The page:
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FL VOELTZ III 2013-03-01 Motion for Written Opinion

FL VOELTZ III 2013-03-01 Motion for Written Opinion

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Published by Jack Ryan
FL VOELTZ III 2013-03-01 Motion for Written Opinion
FL VOELTZ III 2013-03-01 Motion for Written Opinion

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Published by: Jack Ryan on Apr 13, 2013
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04/13/2013

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IN THE DISTRICT COURT OF APPEAL, FIRST DISTRICTMICHAEL C. VOELTZ,Circuit Case No.: 2012CA00467Appellant,vs.BARACK HUSSEIN OBAMA, et. al.DCA Case No.: 1D12-3489Appellees. ____________________________________________ /
MOTION FOR WRITTEN OPINION PURSUANT TOFLORIDA RULE OF APPELLATE PROCEDURE 9.330(a)INTRODUCTION
Appellant Michael Voetlz seeks a written opinion of the First District Court of Appeals'dismissal of Florida Circuit Court case 2012CA00467 because it represents a question of great public importance, and a question of first impression involving the U.S. Constitution that should be reviewed by the Florida and U.S. Supreme Courts. This motion is timely pursuant to FloridaRules of Appellate Procedure Rule 9.330(a) which allows for 15 days to file this motion andRule 2.514 of the Rules of Judicial Administration which allows for 5 additional days after service my mail. Counsel respectfully asserts that based upon a reasoned and studied professional judgment that a written opinion will provide a scholarly complete and legitimate basis for both the Florida and U.S. Supreme Courts review because the ruling invalidates a statestatute, the Florida Constitution, and involves eligibility requirements of the U.S. Constitution.
E-Copy Received Feb 28, 2013 9:44 PM 
 
Existing law was modified by the ruling of Judge Terry Lewis, that Florida electioncontest statutes do not apply to Presidential Preference Primaries. This same issue is pendingappellate review in the current case 2012CA03857. Judge Terry Lewis ruling that Floridaelection contest statutes 102.168, and 101.252(1) do not apply to Presidential PreferencePrimaries directly conflicts with an earlier Florida Supreme Court ruling from the 2000 generalelection controversy that holds that Florida election statutes all apply to presidential elections.The Florida election statute relating to the Presidential Preference Primary (Fl. ss.103.101(4))specifically states that it shall be conducted in the same manner as other state elections.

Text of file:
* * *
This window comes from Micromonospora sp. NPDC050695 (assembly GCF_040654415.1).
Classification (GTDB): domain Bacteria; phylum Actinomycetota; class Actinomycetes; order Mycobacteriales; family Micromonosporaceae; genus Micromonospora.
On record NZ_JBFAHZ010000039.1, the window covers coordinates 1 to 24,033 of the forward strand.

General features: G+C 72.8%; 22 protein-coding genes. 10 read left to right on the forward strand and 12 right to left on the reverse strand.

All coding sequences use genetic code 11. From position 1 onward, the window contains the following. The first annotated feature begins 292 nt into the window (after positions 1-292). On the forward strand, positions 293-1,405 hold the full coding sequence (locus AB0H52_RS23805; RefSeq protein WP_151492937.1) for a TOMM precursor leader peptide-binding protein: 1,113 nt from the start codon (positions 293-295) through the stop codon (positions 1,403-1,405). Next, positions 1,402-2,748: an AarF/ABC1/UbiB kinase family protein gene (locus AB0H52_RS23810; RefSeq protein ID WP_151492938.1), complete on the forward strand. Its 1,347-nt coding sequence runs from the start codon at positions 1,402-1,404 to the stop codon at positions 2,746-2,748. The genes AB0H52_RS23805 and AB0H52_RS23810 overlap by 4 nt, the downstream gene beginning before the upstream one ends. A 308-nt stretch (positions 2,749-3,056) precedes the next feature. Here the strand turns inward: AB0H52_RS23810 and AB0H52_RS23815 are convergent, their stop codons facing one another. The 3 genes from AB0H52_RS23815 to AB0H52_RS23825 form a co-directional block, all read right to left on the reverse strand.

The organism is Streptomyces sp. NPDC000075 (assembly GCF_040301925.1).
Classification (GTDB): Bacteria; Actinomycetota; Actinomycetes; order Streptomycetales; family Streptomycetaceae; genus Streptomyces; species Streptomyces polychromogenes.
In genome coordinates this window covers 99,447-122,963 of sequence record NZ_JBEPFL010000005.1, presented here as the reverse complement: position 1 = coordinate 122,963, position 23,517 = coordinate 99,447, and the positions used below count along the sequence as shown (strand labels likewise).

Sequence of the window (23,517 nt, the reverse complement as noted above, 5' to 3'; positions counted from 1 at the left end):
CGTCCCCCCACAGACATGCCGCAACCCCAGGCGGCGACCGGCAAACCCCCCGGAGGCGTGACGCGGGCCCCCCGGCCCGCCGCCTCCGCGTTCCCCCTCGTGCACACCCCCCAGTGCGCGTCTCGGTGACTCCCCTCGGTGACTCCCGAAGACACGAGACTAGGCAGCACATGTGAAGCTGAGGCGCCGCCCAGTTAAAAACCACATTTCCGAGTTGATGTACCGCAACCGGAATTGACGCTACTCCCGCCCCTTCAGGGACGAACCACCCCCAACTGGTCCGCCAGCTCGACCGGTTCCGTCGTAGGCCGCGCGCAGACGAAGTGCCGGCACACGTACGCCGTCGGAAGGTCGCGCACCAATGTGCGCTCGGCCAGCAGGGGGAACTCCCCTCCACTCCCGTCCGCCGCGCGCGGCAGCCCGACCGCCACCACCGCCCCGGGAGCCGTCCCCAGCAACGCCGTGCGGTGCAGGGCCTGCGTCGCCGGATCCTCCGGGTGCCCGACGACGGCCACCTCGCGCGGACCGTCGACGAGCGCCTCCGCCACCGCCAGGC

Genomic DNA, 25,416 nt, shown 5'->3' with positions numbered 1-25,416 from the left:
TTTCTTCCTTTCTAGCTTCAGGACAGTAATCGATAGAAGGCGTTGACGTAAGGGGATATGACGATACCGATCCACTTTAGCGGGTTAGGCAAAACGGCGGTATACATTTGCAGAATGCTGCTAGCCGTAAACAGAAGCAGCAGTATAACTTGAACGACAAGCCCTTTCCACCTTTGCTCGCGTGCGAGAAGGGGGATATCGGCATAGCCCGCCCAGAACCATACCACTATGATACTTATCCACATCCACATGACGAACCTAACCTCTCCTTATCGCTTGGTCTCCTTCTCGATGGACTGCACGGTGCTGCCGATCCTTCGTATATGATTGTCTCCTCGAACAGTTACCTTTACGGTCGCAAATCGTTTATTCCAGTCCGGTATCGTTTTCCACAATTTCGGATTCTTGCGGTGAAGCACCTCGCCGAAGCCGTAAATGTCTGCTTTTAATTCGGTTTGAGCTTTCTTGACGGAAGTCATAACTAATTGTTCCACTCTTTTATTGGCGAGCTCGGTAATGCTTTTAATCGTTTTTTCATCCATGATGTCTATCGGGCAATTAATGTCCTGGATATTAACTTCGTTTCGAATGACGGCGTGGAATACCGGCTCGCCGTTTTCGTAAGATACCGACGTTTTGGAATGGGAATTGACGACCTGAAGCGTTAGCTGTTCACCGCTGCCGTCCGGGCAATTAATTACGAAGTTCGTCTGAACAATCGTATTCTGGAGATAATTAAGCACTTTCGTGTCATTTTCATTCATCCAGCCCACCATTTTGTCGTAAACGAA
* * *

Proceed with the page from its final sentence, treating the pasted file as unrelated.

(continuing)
Questions to be ascertained by the Florida and U.S. Supreme Court:
1.
 
Do Florida election laws allowing voters the ability to challenge the elig
ibility of “any personnominated or elected to office” (Fl. ss. 102.168(1)(3)(b)) apply to presidential preference
 primaries and general elections for the Office of President of the United States?2.
 
Did the state of Florida violate 3 U.S.C. §5 by not adjudicating with finality Appellantslegally filed election contest by the safe harbor date of December 11, 2012, and did thegovernor by his ascertainment of electors, illegally cla
im “section 2 status” of the Elector 
 Count Act 1887 (now US Code 3)?3.
 
Has the Secretary of State of Florida, Ken Detzner violated Fl. ss. 97.012, and unequallyapplied Florida election laws in violation of Appellant
’s due process and equal pr 
otectionrights and in violation of his oath of office?
ARGUMENT
Appellant has filed a legal and proper election contest action contesting the eligibility of Barack Hussein Obama to serve as president of the United States, bas
ed on Barack Obama’s
 
 birth as a British subject, of a British subject father, whom was married to his mother on August4, 1961, and was never a U.S. citizen and was not born within the United States.
 
Florida election statutes, in plain words, stipulate that
Florida “electors” (voters) may
challenge the eligibility of 
“any person, nominated of elected to
 
office” (Fl. ss.
 102.168(1)(3)(b)).
“Any person” certainly applies to Barack 
Hussein Obama. Mr. Obama was
“nominated” according to the plain
words of Florida election statute 101.252(1), by being thesole candidate for election chosen by the Democratic Party. The Florida statutes also stipulate
that a “’Primary election’ means
an election held preceding the general election for the purposeof nominating a party nominee to be voted for in the general election to fill a national, state,county, or district office.
(Fl. ss. 97.021(28)).
 
Thus by his position as the sole unchallenged candidate of the Democratic party, Barack 
Obama was “considered nominated
 
for the office” of President of the United
States by theFlorida Democratic Party delegation (Fl. ss. 101.252(1)). The Florida statutes do not say thePresidential Preference Primary
never occurred, only that the sole unchallenged candidate’s
 
name “shall not be printed on the ballot”. Florida statute
103.101(4) proves that the delegates for of Barack Hussein
Obama were being “nominated
,
and that the Presidential Preference Primaryshall be treated as any other election.
(“The names of candidates for 
 political party nominationsfor President of the United States shall be printed on official ballots for the PresidentialPreference Primary election and shall be marked, counted, canvassed, returned, and proclaimedin the same manner and under the same conditions, so far as they are applicable, as in other state
elections. If party rule requires the delegates’ names
to be printed on the official PresidentialPreference Primary ballot, the name of the presidential candidates for that political party may not be printed separately, but the ballot may reflect the presidential candidate to whom the delegate

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